Too often, what firms and vendors consider intelligence-driven security amounts only to threat predictions and is not very worthwhile from a strategy standpoint, according to Kim Jones, Senior Vice President and CSO of payment processing provider Vantiv. Instead, companies need to use security data to drive decision making in order for it truly to be considered "intelligence-driven," he added.
At the RSA 2014 Conference in San Francisco in February, Jones sat down with SearchCompliance editor Ben Cole to further discuss the limits of intelligence-driven security and the state of the information protection profession.
How can we be sure the next generation of workers are ready for security threats, and what can the industry do to fill the security skills gap?
Kim Jones: Well, the first thing is that old guys like me need to give back. There are too many of us who are so busy doing the blocking and tackling work that we forget that we can't make it better unless we invest our time, energy and hopefully talent in the next generation. Step one is join organizations that allow networking exposure for that next generation so that they can gain some of our insight and knowledge.
Step two is spend time with the colleges and the universities. Instead of just complaining about the skills gap problem, help the universities and the people teaching the next generation how to do what you do. Help them understand what's important.
Third, take a chance. There are so many security needs that exist within an organization that we tend to be reluctant to take a chance on someone who's just coming in. How are they going to get the skill if I don't give them the opportunity to actually practice the trade and learn?
And four, absolutely insist on preservation of your training and education budgets. I have been at companies where I've had to make a hard tradeoff between skill training or starting a new project. When your training goes, you're not going to be able to do what you need to do. You've got to invest, and that's time and dollars.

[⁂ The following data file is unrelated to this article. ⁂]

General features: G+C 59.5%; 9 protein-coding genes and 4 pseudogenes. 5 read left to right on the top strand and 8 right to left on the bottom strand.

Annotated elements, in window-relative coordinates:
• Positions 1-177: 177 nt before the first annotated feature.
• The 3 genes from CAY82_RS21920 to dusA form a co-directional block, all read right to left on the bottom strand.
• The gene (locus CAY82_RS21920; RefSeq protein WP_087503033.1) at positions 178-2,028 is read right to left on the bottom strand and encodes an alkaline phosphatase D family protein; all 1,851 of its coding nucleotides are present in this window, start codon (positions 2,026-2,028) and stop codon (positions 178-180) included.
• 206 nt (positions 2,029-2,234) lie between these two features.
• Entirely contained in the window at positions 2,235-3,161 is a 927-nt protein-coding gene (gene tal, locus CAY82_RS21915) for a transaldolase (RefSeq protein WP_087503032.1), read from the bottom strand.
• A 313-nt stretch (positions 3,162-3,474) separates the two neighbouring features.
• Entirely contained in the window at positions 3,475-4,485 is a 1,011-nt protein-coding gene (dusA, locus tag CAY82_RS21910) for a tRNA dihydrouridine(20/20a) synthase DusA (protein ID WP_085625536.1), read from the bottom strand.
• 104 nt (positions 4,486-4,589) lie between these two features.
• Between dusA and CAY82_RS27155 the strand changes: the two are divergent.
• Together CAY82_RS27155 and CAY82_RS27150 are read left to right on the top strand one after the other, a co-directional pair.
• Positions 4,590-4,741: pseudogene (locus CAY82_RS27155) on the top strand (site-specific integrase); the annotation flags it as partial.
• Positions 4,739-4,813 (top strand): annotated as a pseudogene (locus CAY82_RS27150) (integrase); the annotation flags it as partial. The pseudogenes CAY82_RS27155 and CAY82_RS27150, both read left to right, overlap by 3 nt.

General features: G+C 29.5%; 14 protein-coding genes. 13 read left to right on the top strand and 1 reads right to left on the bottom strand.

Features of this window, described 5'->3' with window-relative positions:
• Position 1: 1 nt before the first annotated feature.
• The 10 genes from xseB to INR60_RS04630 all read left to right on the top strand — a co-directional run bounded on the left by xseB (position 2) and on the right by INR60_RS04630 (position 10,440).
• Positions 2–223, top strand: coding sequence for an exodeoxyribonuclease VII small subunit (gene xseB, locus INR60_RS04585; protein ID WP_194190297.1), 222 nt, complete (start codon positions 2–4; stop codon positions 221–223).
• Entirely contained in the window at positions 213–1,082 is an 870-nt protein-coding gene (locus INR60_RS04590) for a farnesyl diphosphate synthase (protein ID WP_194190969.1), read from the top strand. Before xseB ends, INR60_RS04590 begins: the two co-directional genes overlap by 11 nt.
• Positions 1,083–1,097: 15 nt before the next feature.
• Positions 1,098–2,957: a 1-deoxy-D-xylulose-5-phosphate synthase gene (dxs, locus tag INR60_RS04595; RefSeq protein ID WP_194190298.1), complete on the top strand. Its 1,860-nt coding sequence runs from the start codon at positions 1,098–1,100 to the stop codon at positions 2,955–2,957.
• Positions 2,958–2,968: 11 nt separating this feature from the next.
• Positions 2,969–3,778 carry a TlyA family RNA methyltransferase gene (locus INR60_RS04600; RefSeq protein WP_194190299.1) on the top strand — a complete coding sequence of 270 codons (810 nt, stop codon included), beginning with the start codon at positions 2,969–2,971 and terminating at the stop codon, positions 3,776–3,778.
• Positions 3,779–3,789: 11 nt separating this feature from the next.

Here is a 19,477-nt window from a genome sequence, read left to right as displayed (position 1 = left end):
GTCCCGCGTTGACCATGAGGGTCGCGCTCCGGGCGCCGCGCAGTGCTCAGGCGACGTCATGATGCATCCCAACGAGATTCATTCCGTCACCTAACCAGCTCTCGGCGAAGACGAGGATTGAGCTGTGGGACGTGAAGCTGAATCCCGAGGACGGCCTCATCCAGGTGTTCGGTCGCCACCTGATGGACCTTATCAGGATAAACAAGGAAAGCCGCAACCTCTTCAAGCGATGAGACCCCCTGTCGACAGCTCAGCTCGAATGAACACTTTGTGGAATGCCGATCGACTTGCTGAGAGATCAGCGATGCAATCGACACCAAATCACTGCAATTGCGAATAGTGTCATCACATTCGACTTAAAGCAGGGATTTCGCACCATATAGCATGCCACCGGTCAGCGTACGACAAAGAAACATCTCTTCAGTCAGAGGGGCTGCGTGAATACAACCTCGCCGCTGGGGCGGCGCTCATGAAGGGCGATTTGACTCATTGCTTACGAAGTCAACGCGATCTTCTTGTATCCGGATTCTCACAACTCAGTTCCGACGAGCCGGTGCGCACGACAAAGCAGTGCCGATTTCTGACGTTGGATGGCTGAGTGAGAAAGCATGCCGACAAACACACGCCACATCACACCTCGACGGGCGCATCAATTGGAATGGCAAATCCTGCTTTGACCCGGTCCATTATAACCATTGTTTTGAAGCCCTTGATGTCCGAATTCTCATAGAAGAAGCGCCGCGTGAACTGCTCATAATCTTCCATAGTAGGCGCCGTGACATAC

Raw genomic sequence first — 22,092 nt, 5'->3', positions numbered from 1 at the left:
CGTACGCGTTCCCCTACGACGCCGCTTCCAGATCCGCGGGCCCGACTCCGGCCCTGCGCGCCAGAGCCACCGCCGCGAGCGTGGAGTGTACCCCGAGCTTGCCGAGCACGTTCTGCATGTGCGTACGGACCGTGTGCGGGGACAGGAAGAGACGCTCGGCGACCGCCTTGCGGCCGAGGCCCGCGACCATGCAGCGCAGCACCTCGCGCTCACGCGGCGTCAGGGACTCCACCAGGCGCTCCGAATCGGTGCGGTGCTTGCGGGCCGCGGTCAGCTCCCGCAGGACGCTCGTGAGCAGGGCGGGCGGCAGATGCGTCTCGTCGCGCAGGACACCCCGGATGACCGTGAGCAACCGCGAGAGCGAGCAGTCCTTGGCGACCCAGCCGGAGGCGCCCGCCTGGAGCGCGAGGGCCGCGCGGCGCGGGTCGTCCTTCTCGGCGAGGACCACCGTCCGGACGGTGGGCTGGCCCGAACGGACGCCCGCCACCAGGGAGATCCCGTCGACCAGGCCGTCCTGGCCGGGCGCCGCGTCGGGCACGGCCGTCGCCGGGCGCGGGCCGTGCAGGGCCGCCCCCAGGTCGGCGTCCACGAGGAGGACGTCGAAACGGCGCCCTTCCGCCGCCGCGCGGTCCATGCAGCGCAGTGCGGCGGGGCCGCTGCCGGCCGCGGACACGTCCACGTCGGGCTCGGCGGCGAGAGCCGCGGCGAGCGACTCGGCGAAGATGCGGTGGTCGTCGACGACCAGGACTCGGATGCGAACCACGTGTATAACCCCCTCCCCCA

What do you think are some of the biggest emerging cyber threats, and what security measures and techniques are emerging to address those?
Jones: I don't tend to focus on threats. That sounds counterintuitive. The fact of the matter is, as long as you attempt to protect something, there will be a bad guy who tries to get in and around that. So we can talk advanced persistent threats. We can talk mobile security. I tend to be more focused on trends.
For me, the most valued thing that we can focus on is identity. Actually, it's IAAA: identity, access, authentication and authorization. In this age of -- and we'll use the buzzword -- "Internet of Things" and mobility and moving to cloud services, our identity and the authorizations and access that come with it are the border. If we don't get identity and access management down, you can't do all the things we want to do regarding digital rights management and controls.
Threats are important. I don't want to discount the need for threat management. But anything that I answer today regarding that would be wrong tomorrow. The issue is what is the next challenge. That challenge is IAAA.
What do you think is the biggest challenge to PCI DSS compliance? Is it difficult from a financial perspective?